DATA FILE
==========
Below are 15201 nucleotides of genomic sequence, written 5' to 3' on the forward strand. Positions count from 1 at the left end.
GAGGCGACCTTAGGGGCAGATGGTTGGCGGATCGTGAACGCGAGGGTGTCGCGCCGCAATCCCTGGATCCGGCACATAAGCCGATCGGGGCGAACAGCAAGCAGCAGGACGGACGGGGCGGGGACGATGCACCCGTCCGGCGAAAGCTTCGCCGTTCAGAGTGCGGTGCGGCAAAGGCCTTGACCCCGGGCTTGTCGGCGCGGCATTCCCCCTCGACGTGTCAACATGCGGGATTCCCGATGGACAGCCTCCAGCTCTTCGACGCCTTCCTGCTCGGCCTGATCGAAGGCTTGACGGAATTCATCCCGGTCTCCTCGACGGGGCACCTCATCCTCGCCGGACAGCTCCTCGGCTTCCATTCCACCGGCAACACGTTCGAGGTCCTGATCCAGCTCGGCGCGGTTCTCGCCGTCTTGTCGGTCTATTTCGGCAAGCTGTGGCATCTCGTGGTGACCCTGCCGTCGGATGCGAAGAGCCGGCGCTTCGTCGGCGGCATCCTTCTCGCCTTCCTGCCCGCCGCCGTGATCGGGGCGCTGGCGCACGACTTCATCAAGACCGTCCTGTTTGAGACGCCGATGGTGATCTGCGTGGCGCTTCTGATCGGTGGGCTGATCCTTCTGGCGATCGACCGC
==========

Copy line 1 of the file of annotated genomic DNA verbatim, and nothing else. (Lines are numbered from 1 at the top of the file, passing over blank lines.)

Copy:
Below are 15201 nucleotides of genomic sequence, written 5' to 3' on the forward strand. Positions count from 1 at the left end.